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Oct. 17 - 31, 2019


Whistleblower Gallery invited ceramicist Anna Barlow to be its Artist in Residence during August 2019.

Anna, a long-time London resident, spent two weeks in Brighton observing her temporary surroundings. Fascinated by the British coastline, beach life and human interaction with the sea, the artist started to experiment with and develop a new body of work that we now have the pleasure to showcase.

‘I used the opportunity of being based in Brighton to investigate the temporary landscapes beside the sea. Rockpools, sand formations and picnic scenes only stay the same for a few hours before the tide comes in and the scene is re-set to start again when the tide goes back out.

I am constantly interested in the temporary. Food has been my main investigation for over 10 years as it cannot last long, but expresses so much about the moment in which it exists.

While being in Brighton, I had the chance to indulge in collecting objects on the seashore and then take it one step further and make moulds of what I found so that I could recreate remembered/imagined transitory situations.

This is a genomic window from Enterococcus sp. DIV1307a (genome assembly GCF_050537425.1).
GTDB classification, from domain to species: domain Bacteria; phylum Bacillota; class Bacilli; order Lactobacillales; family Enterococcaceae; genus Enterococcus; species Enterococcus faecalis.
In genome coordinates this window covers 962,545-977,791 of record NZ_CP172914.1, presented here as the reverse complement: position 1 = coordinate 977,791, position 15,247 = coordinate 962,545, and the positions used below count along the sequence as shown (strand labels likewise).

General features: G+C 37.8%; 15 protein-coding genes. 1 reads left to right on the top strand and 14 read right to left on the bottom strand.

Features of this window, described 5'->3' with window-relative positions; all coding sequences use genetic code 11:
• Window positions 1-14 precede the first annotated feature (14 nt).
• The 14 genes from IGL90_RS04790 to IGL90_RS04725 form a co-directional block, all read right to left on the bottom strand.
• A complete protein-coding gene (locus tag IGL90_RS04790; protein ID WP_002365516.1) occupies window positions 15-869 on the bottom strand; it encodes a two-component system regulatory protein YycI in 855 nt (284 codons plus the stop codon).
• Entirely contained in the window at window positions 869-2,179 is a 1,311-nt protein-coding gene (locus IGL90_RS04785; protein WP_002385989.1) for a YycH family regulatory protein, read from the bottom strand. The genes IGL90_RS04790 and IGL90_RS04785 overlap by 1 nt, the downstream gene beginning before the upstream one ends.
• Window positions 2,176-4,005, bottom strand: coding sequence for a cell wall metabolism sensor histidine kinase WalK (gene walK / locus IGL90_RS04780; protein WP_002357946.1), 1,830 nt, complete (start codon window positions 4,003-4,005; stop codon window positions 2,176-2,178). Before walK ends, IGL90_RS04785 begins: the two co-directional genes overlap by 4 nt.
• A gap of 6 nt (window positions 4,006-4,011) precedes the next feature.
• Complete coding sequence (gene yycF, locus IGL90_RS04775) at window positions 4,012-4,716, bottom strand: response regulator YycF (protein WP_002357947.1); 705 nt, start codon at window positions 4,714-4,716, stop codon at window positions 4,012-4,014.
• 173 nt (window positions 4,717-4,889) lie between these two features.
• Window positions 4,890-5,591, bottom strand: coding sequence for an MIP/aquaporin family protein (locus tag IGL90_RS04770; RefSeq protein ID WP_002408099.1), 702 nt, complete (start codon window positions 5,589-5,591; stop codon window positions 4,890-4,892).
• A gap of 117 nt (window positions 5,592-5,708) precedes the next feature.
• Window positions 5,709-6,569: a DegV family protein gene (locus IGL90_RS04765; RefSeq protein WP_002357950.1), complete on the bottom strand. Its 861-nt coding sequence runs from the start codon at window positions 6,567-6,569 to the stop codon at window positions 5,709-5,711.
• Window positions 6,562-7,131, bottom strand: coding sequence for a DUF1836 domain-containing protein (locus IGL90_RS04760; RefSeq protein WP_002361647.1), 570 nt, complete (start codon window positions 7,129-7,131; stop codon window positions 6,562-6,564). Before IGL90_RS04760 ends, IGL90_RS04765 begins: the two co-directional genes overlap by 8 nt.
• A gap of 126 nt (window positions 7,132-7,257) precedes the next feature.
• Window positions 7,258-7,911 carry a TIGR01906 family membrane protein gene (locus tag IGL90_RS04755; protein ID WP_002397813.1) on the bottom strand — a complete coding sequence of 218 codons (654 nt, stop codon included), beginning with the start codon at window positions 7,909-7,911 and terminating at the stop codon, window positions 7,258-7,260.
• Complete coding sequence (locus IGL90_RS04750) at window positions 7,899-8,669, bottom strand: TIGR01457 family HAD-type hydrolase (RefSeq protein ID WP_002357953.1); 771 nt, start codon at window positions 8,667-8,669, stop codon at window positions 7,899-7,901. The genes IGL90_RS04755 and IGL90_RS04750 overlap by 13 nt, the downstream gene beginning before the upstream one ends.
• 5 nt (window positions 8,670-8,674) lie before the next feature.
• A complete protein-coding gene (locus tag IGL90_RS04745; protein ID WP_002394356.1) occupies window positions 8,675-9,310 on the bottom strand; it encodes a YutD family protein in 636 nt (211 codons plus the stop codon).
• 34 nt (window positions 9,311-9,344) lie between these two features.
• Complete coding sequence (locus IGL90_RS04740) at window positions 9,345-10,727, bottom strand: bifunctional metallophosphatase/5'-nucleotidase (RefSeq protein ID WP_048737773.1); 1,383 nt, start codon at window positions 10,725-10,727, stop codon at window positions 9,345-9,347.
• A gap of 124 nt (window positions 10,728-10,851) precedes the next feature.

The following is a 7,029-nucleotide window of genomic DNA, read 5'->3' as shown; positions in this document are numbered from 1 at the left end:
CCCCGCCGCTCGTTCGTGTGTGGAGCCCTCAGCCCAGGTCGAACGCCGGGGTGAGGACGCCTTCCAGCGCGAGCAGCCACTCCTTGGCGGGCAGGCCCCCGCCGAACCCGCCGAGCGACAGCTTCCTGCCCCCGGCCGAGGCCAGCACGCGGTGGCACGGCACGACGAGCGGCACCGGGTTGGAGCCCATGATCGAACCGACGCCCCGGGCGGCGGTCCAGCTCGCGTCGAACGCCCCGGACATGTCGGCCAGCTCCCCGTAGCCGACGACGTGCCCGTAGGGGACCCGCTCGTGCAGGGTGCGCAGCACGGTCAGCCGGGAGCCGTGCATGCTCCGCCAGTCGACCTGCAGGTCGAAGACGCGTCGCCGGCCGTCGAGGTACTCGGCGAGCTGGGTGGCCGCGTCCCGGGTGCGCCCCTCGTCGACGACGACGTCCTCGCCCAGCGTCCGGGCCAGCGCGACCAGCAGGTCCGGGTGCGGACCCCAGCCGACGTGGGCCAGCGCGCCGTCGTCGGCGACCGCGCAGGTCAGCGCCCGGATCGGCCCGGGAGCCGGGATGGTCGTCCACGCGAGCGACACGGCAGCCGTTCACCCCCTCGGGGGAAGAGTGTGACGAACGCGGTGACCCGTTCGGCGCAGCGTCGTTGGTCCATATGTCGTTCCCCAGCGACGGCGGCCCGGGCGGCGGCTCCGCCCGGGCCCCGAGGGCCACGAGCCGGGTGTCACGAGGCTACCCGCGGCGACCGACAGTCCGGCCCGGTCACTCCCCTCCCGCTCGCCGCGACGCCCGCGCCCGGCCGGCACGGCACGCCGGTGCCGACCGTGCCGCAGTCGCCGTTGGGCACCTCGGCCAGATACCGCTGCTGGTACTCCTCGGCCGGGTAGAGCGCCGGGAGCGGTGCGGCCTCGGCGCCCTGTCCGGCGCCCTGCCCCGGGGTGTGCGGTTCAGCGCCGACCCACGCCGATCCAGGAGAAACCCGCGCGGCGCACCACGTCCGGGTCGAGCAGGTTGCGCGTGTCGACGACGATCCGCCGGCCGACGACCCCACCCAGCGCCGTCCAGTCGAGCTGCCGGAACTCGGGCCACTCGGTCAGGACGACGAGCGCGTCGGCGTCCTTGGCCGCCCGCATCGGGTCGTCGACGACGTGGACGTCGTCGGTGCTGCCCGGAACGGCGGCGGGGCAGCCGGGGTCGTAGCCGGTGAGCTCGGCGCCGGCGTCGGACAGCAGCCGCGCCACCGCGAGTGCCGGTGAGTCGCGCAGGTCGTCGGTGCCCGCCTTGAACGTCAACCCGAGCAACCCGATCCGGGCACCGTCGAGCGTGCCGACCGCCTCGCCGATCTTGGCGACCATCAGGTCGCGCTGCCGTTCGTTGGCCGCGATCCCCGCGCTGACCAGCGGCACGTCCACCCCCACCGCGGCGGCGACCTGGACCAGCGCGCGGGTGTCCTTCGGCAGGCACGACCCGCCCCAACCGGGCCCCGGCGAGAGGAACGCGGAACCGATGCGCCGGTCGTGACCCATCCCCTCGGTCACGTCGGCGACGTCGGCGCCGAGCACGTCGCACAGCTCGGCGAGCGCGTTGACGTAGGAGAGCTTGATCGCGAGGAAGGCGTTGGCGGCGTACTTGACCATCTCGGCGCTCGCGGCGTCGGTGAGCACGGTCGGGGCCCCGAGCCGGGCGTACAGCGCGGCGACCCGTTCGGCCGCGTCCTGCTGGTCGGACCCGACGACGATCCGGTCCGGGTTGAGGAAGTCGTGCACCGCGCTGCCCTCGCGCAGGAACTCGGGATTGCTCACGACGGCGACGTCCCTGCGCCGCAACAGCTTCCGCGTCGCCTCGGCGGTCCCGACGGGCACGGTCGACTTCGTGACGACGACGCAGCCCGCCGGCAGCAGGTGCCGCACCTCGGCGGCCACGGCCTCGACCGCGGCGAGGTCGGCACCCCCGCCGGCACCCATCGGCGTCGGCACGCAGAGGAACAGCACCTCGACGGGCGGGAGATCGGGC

The beach is a fascinating place for human behaviour; we stake our claim on a patch of land, mark it with a picnic blanket, set up a temporary outdoor home in which we eat and sleep.


Sandcastles are some of our first attempts to create a civilisation only to be destroyed in some way either by fellow humans or nature, and our constant desire to own and collect draws us to pick up shells, stones and washed up objects, precious in the moment but to become lacklustre when brought home away from the shore.

Anna Barlow

Anna Barlow is a young ceramicist born in Bristol and currently living and working in London. 

Anna has a BA (Hons) in Ceramics by the Bath Spa University College and has had her work shown in galleries across the world.

Interested in the rituals of food, Anna's sculptures capture fleeting moments in the life of decaying ice-creams. 'I am fascinated by the way we eat food, especially by the rituals around celebrational or indulgent treats that have developed; by the way they are assembled, displayed and then eaten. I am also interested in how food tells a story of the people and place it’s in', says the artist.

Using solely clay, porcelain and glaze, Anna spent 8 years experimenting and researching the right techniques and materials that would allow her sculptures to look as close to real food stuffs as possible; her sumptuous glazes have been amazing her viewers since. It is hard not to view her work without feeling your teeth ache, and her rich colours and finishes leave it up to the viewers to imagine the flavours of her ceramics.

Anna's pieces have been featured in numerous publications such as The Independent, Ceramic Review, Centre of Ceramic Art, Red Bird and BBC, amongst others.

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